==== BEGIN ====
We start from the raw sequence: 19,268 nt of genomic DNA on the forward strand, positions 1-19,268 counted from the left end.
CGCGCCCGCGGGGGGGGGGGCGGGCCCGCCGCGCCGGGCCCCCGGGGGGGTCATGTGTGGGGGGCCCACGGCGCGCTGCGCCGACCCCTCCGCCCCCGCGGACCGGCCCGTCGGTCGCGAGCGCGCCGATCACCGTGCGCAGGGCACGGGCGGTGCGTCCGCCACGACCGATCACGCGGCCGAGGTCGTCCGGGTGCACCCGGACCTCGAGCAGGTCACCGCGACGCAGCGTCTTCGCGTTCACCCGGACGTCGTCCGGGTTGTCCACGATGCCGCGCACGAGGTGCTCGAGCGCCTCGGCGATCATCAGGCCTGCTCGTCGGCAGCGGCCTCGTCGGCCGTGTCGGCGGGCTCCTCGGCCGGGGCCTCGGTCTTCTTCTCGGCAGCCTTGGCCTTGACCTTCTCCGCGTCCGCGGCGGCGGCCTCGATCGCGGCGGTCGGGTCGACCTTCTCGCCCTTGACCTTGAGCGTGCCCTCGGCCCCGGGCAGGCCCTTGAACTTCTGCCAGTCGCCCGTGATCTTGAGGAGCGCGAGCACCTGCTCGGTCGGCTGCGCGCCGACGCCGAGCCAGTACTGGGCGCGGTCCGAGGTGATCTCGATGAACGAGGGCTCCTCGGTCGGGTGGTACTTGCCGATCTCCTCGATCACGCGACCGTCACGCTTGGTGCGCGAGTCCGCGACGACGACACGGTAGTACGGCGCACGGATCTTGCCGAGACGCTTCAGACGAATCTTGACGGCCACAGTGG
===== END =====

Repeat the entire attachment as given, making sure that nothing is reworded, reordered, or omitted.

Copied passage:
We start from the raw sequence: 19,268 nt of genomic DNA on the forward strand, positions 1-19,268 counted from the left end.
CGCGCCCGCGGGGGGGGGGGCGGGCCCGCCGCGCCGGGCCCCCGGGGGGGTCATGTGTGGGGGGCCCACGGCGCGCTGCGCCGACCCCTCCGCCCCCGCGGACCGGCCCGTCGGTCGCGAGCGCGCCGATCACCGTGCGCAGGGCACGGGCGGTGCGTCCGCCACGACCGATCACGCGGCCGAGGTCGTCCGGGTGCACCCGGACCTCGAGCAGGTCACCGCGACGCAGCGTCTTCGCGTTCACCCGGACGTCGTCCGGGTTGTCCACGATGCCGCGCACGAGGTGCTCGAGCGCCTCGGCGATCATCAGGCCTGCTCGTCGGCAGCGGCCTCGTCGGCCGTGTCGGCGGGCTCCTCGGCCGGGGCCTCGGTCTTCTTCTCGGCAGCCTTGGCCTTGACCTTCTCCGCGTCCGCGGCGGCGGCCTCGATCGCGGCGGTCGGGTCGACCTTCTCGCCCTTGACCTTGAGCGTGCCCTCGGCCCCGGGCAGGCCCTTGAACTTCTGCCAGTCGCCCGTGATCTTGAGGAGCGCGAGCACCTGCTCGGTCGGCTGCGCGCCGACGCCGAGCCAGTACTGGGCGCGGTCCGAGGTGATCTCGATGAACGAGGGCTCCTCGGTCGGGTGGTACTTGCCGATCTCCTCGATCACGCGACCGTCACGCTTGGTGCGCGAGTCCGCGACGACGACACGGTAGTACGGCGCACGGATCTTGCCGAGACGCTTCAGACGAATCTTGACGGCCACAGTGG